Alfred Hershey
Born
Alfred Day Hershey

(1908-12-04)December 4, 1908
DiedMay 22, 1997(1997-05-22) (aged 88)
Alma materMichigan State University
Known forProof of DNA as genetic material of life
AwardsAlbert Lasker Award for Basic Medical Research (1958)
Nobel Prize in Physiology or Medicine (1969)
Scientific career
FieldsBacteriology, genetics, DNA
InstitutionsWashington University School of Medicine

Alfred Day Hershey (December 4, 1908 – May 22, 1997) was an American Nobel Prize–winning bacteriologist and geneticist.

Early years

Hershey was born in Owosso, Michigan to Robert Day and Alma Wilbur Hershey. He earned a B.S. in chemistry in 1930, and Ph.D. in bacteriology in 1934 from Michigan State University. Shortly after, Hershey accepted a faculty position at Washington University in St. Louis,[1][2] serving as an instructor of bacteriology and immunology from 1934 to 1950.

Bacteriophage research

At Washington University, Hershey worked closely with department head Jacques Bronfenbrenner to investigate bacteriophages, or phagesviruses that infect and replicate inside bacteria.[3] Hershey's work on the factors impacting the virus' ability to infect its targets brought him to the attention of fellow phage researchers Max Delbrück and Salvador Luria.

The Phage Group

In 1943, Delbrück invited Hershey to Vanderbilt University to discuss his phage research.[3] Together, with Luria, they would form the core of an informal network of researchers called "the Phage group". Three years later, Hershey and Delbrück would independently discover that different strains of bacteriophage can both exchange genetic material when infecting the same bacterial cell. This process results in hybrid phages containing genetic material from both sources, which Hershey referred to as "genetic recombination".

Hershey left Washington University in 1950 for the Department of Genetics of the Carnegie Institution of Washington, a predecessor of Cold Spring Harbor Laboratory. Two years later, he and Martha Chase would conduct the famous Hershey–Chase, or "Waring Blender" experiment.[4] Their work confirmed that DNA, not protein, was the genetic material of life.[5][6]

Later years and death

In 1962, Hershey was named director of the Department of Genetics, a position he held until his retirement in 1970. He would live on the grounds of Cold Spring Harbor Laboratory (CSHL) for the rest of his life.

Hershey's work with bacteriophage would earn him a share of the 1969 Nobel Prize in Physiology or Medicine with Delbrück and Luria, "for their discoveries concerning the replication mechanism and the genetic structure of viruses."[7][8]

Although officially retired from scientific research, Hershey would continue to pursue new projects. In 1971, he edited The Bacteriophage λ, an extensive volume on the subject, published by CSHL Press that same year.[1] In 1981, Hershey became a founding member of the World Cultural Council.[9]

Hershey died from congestive heart failure on May 22, 1997 at his home in Syosset, New York.[10] He was 88 years old. At the time, he was survived by his wife Harriet Davidson (1918–2000) and their only child, Peter Manning Hershey (1956–1999).

Following his death, Frank Stahl, a member of The Phage Group, wrote: "The Phage Church, as we were sometimes called (see Phage group), was led by the Trinity of Delbrück, Luria, and Hershey. Delbrück's status as founder and his ex cathedra manner made him the pope, of course, and Luria was the hard-working, socially sensitive priest-confessor. And Al (Hershey) was the saint."[2]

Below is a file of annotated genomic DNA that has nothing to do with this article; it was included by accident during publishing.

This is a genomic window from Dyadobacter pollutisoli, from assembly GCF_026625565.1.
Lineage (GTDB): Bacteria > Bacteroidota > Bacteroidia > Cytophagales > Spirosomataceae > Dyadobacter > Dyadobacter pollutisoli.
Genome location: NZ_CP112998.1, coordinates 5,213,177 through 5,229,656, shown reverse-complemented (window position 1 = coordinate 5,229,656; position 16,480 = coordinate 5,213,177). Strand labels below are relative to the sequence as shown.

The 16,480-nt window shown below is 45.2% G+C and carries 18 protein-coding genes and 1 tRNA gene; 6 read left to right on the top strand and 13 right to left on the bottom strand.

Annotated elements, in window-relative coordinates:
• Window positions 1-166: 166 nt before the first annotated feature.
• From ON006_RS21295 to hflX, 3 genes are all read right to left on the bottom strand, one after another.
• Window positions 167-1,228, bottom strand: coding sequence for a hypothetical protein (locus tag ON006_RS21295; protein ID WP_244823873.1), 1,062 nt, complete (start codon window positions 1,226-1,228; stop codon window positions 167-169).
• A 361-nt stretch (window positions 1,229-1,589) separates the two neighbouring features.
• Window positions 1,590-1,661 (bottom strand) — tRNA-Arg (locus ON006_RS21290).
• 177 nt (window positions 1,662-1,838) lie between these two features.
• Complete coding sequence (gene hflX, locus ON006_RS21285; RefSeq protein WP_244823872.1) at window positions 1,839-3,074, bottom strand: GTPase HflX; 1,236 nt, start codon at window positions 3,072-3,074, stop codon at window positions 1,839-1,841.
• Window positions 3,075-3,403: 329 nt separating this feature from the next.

References

  1. ^ a b Campbell, Allan; Stahl, Franklin W. (December 1998). "Alfred D. Hershey". Annual Review of Genetics. 32 (1): 1–6. doi:10.1146/annurev.genet.32.1.1. ISSN 0066-4197. PMID 9928472.
  2. ^ a b Stahl, F W (2001). "Alfred Day Hershey" (PDF). Biographical Memoirs of the National Academy of Sciences. United States. 80: 142–59. PMID 15202470. Archived (PDF) from the original on January 7, 2021. Retrieved February 27, 2023.
  3. ^ a b "Alfred D. Hershey, Ph.D." The American Association of Immunologists. Retrieved November 11, 2023.
  4. ^ Hershey, AD; Chase, M (May 1952). "Independent functions of viral protein and nucleic acid in growth of bacteriophage". The Journal of General Physiology. 36 (1): 39–56. doi:10.1085/jgp.36.1.39. PMC 2147348. PMID 12981234.
  5. ^ Stahl, Franklin W (May 1, 1998). "Hershey". Genetics. 149 (1): 1–6. doi:10.1093/genetics/149.1.1. ISSN 0016-6731. PMC 1460125. PMID 9584081.
  6. ^ Hernandez, Victoria. "The Hershey-Chase Experiments (1952), by Alfred Hershey and Martha Chase | The Embryo Project Encyclopedia". Embryo Project Encyclopediadate= June 23, 2019. Archived from the original on February 27, 2023. Retrieved February 27, 2023.
  7. ^ Malmgren, B (October 1969). "[The Nobel Prize in Physiology or Medicine to 3 bacteriophage researchers]". Nordisk Medicin. Sweden. 82 (44): 1369–75. ISSN 0029-1420. PMID 4903832. Archived from the original on February 27, 2023. Retrieved February 27, 2023.
  8. ^ Shampo, Marc A; Kyle Robert A (May 2004). "Alfred Hershey--Nobel Prize for work in virology". Mayo Clin. Proc. United States. 79 (5): 590. doi:10.4065/79.5.590. ISSN 0025-6196. PMID 15132399.
  9. ^ "Founding Members of the World Cultural Council". World Cultural Council. Archived from the original on February 27, 2023. Retrieved February 27, 2023.
  10. ^ Cairns, J (July 1997). "Alfred Hershey (1908-97)". Nature. England. 388 (6638): 130. Bibcode:1997Natur.388..130.. doi:10.1038/40529. ISSN 0028-0836. PMID 9217149. S2CID 205027895.